By Andrea Shea
August 26, 2014
BOSTON — Whether it’s Fenway Park in “Fever Pitch,” the Bunker Hill Memorial in “The Town” or the Fairmont Copley Plaza in “American Hustle,” a lot of us get a kick out of seeing Boston on the big screen.
We’ve also seen Boston transformed into other places through movie-making magic. It played Paris in “The Pink Panther 2,” and Revere became Miami in the “Whitey” Bulger biopic “Black Mass” that shot here this summer.
It takes an army of professionals to cast, prep and secure places around Massachusetts for their turns on film, but one person plays a particularly critical role in the creative and logistical gauntlet that comes with the territory.
Location manager Charlie Harrington, a 29-year industry veteran, lives in Dennis and has found the perfect beaches and townie bars for a slew of movies made here, including “Good Will Hunting” and “Black Mass.”
Harrington acknowledges his title can seem glamorous, but he’s quick to clarify. “I have crew members come up all the time and pat me on the back going, ‘I would definitely not wanna have your job!’”
As a location manager, Harrington spends a lot of time in his car. Hours and hours tooling around with Hollywood producers and directors like Gus Van Sant or Lasse Hallstrom so they can check out locations that might work in their films. Harrington shows them examples from Boston’s pool of ubiquitous triple-deckers and taverns, along with icons like the State House or MIT.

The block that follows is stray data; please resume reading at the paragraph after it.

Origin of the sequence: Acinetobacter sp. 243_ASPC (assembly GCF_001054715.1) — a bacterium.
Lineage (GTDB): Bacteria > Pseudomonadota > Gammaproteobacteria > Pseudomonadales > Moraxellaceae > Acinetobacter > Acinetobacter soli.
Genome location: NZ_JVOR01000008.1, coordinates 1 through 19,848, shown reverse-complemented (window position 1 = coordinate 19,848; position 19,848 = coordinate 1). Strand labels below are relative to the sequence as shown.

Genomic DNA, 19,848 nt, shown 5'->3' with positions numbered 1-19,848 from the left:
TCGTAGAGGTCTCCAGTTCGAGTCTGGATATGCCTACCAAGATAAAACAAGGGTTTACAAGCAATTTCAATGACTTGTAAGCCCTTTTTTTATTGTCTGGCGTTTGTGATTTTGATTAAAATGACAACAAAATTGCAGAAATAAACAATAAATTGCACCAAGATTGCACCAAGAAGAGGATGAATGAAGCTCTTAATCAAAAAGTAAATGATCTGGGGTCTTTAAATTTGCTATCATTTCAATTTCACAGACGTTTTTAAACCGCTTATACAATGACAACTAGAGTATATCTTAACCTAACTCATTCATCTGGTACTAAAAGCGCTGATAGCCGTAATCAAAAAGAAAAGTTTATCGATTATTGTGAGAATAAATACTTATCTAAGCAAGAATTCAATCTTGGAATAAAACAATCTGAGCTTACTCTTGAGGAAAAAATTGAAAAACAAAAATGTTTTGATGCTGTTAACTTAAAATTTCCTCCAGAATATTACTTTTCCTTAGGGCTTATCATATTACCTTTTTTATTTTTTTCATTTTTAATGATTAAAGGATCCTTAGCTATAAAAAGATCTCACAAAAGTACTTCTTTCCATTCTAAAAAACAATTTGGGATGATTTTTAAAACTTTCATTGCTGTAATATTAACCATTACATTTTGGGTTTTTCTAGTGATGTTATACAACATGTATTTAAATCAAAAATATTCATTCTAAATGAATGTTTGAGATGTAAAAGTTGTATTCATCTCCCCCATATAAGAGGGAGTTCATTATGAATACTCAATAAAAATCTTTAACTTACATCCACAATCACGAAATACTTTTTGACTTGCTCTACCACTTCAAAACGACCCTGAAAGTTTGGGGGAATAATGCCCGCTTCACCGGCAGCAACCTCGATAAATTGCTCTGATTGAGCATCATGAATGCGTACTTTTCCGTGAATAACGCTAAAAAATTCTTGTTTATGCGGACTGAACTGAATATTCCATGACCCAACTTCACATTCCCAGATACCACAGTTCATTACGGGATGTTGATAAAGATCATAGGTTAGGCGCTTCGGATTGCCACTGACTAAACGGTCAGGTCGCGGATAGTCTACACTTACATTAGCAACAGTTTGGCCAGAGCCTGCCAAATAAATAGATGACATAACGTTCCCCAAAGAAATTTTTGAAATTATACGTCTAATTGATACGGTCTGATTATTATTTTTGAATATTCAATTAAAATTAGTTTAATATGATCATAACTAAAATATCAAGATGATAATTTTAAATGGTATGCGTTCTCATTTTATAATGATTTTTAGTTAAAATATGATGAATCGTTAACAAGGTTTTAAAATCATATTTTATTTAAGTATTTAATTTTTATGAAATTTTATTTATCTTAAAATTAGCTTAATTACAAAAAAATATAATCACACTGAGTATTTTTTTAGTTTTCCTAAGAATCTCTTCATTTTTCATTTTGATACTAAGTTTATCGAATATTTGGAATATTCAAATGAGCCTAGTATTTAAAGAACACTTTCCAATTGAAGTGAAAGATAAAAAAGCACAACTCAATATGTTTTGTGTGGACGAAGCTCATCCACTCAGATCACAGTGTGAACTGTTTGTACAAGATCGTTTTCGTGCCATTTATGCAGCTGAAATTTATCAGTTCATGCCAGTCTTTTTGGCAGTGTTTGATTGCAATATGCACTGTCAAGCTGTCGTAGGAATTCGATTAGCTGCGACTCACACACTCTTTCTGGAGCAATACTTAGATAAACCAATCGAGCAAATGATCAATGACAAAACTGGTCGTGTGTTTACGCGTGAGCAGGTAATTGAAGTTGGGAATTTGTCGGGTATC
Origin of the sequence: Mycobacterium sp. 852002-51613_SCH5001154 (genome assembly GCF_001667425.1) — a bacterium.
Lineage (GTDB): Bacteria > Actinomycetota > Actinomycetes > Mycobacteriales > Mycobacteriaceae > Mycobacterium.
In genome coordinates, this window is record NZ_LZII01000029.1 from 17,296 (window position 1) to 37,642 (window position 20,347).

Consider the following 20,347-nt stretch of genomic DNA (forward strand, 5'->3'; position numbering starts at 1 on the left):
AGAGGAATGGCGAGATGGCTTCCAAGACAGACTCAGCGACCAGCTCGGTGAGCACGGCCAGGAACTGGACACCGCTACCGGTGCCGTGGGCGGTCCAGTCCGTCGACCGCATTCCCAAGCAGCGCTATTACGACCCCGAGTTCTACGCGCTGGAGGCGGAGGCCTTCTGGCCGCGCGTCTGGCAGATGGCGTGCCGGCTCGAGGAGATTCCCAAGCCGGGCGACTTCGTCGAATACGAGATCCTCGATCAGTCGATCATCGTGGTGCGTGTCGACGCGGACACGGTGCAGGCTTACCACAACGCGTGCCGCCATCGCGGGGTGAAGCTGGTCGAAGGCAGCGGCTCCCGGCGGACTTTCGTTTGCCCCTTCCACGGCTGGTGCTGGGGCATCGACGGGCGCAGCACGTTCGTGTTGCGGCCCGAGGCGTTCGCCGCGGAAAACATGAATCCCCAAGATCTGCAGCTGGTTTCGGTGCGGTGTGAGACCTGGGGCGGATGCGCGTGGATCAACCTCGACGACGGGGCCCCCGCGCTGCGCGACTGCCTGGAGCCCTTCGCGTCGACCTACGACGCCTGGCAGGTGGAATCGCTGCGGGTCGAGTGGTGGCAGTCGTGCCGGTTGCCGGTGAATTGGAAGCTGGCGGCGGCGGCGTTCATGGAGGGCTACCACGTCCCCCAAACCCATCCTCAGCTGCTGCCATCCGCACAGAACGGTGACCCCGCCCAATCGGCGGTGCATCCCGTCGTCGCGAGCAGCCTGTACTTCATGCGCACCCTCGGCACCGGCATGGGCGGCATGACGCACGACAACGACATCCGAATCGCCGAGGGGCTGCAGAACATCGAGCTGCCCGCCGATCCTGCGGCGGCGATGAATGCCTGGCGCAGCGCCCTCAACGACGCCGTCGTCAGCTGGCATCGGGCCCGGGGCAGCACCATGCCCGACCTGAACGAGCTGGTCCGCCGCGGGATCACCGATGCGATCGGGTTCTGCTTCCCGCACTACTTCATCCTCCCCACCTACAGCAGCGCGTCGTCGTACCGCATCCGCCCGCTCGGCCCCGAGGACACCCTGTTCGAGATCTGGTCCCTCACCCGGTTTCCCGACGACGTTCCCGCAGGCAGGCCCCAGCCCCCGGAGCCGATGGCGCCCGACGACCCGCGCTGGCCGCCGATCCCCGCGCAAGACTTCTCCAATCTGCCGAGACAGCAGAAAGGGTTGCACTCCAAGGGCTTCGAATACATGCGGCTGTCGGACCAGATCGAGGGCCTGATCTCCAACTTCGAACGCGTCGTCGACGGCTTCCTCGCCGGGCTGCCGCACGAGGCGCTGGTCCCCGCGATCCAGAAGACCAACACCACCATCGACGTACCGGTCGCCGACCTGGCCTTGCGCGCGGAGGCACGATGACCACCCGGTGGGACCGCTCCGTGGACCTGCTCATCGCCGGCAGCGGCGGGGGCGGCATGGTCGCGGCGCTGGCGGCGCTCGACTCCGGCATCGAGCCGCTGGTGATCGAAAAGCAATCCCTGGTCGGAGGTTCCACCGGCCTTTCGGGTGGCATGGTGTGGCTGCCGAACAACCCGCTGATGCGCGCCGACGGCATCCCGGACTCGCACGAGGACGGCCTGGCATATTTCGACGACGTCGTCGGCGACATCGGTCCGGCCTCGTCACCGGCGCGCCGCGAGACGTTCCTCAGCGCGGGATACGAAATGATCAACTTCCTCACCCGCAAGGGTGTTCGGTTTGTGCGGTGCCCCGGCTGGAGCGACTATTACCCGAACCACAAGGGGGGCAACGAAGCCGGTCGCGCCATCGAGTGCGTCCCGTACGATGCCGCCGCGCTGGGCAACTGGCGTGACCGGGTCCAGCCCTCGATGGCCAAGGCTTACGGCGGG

“I’m like a real estate agent that sells real estate to designers and directors,” Harrington explained as we cruised through South Boston. Then he pulls into a parking lot next to a modest, urban house. A group of used bikes punctuates the edge of the property. The location manager has been here before.
“When I was scouting it, instead of just taking pictures I said, ‘Is it OK if I take pictures?’” he recalled.
Harrington also told the couple who lives here the name of the project and explained that if the directors chose to shoot here, they would get paid.
That was months ago. Harrington ended up coming back over the summer with a cinematographer and said, “now they make some money.”
The couple takes a break from tending their tomatoes to sign the location agreement, and Harrington tells them they’ll make $500.